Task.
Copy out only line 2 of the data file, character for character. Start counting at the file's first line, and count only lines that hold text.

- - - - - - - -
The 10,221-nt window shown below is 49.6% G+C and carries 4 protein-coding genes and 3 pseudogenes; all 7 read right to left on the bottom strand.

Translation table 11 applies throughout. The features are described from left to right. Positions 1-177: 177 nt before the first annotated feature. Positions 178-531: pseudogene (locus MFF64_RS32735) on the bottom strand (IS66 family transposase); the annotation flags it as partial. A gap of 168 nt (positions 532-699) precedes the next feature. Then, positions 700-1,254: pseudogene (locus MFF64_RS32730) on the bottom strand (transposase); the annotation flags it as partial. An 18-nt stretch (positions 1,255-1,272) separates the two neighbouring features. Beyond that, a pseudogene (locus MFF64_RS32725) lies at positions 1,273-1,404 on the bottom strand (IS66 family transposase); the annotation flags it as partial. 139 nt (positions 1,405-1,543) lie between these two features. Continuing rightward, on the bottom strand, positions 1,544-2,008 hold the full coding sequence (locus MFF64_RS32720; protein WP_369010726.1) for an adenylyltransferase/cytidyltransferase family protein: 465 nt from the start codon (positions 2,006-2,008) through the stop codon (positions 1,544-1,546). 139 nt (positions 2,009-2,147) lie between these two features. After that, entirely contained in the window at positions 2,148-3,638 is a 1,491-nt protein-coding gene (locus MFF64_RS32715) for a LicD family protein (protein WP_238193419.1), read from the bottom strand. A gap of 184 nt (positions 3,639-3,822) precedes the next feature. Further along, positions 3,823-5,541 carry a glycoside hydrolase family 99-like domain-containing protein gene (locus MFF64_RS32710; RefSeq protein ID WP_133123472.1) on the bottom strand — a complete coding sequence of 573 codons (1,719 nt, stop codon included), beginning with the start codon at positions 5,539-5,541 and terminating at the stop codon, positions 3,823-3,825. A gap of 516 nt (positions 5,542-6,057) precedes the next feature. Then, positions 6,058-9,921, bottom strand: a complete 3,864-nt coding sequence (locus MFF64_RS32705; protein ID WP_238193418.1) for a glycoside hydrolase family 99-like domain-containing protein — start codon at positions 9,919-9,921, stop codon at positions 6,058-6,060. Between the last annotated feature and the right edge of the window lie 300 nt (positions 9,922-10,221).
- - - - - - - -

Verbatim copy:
Translation table 11 applies throughout. The features are described from left to right. Positions 1-177: 177 nt before the first annotated feature. Positions 178-531: pseudogene (locus MFF64_RS32735) on the bottom strand (IS66 family transposase); the annotation flags it as partial. A gap of 168 nt (positions 532-699) precedes the next feature. Then, positions 700-1,254: pseudogene (locus MFF64_RS32730) on the bottom strand (transposase); the annotation flags it as partial. An 18-nt stretch (positions 1,255-1,272) separates the two neighbouring features. Beyond that, a pseudogene (locus MFF64_RS32725) lies at positions 1,273-1,404 on the bottom strand (IS66 family transposase); the annotation flags it as partial. 139 nt (positions 1,405-1,543) lie between these two features. Continuing rightward, on the bottom strand, positions 1,544-2,008 hold the full coding sequence (locus MFF64_RS32720; protein WP_369010726.1) for an adenylyltransferase/cytidyltransferase family protein: 465 nt from the start codon (positions 2,006-2,008) through the stop codon (positions 1,544-1,546). 139 nt (positions 2,009-2,147) lie between these two features. After that, entirely contained in the window at positions 2,148-3,638 is a 1,491-nt protein-coding gene (locus MFF64_RS32715) for a LicD family protein (protein WP_238193419.1), read from the bottom strand. A gap of 184 nt (positions 3,639-3,822) precedes the next feature. Further along, positions 3,823-5,541 carry a glycoside hydrolase family 99-like domain-containing protein gene (locus MFF64_RS32710; RefSeq protein ID WP_133123472.1) on the bottom strand — a complete coding sequence of 573 codons (1,719 nt, stop codon included), beginning with the start codon at positions 5,539-5,541 and terminating at the stop codon, positions 3,823-3,825. A gap of 516 nt (positions 5,542-6,057) precedes the next feature. Then, positions 6,058-9,921, bottom strand: a complete 3,864-nt coding sequence (locus MFF64_RS32705; protein ID WP_238193418.1) for a glycoside hydrolase family 99-like domain-containing protein — start codon at positions 9,919-9,921, stop codon at positions 6,058-6,060. Between the last annotated feature and the right edge of the window lie 300 nt (positions 9,922-10,221).